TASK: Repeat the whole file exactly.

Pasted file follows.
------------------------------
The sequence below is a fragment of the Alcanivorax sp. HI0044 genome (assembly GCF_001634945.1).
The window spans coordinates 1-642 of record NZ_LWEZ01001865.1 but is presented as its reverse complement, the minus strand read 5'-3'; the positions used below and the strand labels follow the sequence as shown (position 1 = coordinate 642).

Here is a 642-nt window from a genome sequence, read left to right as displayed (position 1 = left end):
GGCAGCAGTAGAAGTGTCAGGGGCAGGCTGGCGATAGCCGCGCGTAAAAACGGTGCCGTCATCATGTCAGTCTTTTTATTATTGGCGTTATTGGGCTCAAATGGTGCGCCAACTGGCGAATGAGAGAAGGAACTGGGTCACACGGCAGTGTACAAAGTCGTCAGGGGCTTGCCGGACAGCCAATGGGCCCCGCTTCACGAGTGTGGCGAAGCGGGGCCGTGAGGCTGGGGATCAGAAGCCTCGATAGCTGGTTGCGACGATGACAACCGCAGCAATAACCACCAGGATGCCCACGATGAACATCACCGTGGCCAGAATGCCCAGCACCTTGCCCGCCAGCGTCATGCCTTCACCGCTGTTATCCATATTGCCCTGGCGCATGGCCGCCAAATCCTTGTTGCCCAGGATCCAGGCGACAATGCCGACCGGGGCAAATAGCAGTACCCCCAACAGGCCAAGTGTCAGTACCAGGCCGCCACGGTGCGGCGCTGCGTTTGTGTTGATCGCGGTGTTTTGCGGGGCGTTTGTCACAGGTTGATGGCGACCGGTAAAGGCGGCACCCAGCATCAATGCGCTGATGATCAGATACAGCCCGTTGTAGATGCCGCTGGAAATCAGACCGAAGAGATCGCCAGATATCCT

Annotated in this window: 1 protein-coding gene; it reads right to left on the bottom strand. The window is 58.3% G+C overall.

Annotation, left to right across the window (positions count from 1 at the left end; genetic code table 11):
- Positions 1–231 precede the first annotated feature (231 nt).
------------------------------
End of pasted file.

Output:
The sequence below is a fragment of the Alcanivorax sp. HI0044 genome (assembly GCF_001634945.1).
The window spans coordinates 1-642 of record NZ_LWEZ01001865.1 but is presented as its reverse complement, the minus strand read 5'-3'; the positions used below and the strand labels follow the sequence as shown (position 1 = coordinate 642).

Here is a 642-nt window from a genome sequence, read left to right as displayed (position 1 = left end):
GGCAGCAGTAGAAGTGTCAGGGGCAGGCTGGCGATAGCCGCGCGTAAAAACGGTGCCGTCATCATGTCAGTCTTTTTATTATTGGCGTTATTGGGCTCAAATGGTGCGCCAACTGGCGAATGAGAGAAGGAACTGGGTCACACGGCAGTGTACAAAGTCGTCAGGGGCTTGCCGGACAGCCAATGGGCCCCGCTTCACGAGTGTGGCGAAGCGGGGCCGTGAGGCTGGGGATCAGAAGCCTCGATAGCTGGTTGCGACGATGACAACCGCAGCAATAACCACCAGGATGCCCACGATGAACATCACCGTGGCCAGAATGCCCAGCACCTTGCCCGCCAGCGTCATGCCTTCACCGCTGTTATCCATATTGCCCTGGCGCATGGCCGCCAAATCCTTGTTGCCCAGGATCCAGGCGACAATGCCGACCGGGGCAAATAGCAGTACCCCCAACAGGCCAAGTGTCAGTACCAGGCCGCCACGGTGCGGCGCTGCGTTTGTGTTGATCGCGGTGTTTTGCGGGGCGTTTGTCACAGGTTGATGGCGACCGGTAAAGGCGGCACCCAGCATCAATGCGCTGATGATCAGATACAGCCCGTTGTAGATGCCGCTGGAAATCAGACCGAAGAGATCGCCAGATATCCT

Annotated in this window: 1 protein-coding gene; it reads right to left on the bottom strand. The window is 58.3% G+C overall.

Annotation, left to right across the window (positions count from 1 at the left end; genetic code table 11):
- Positions 1–231 precede the first annotated feature (231 nt).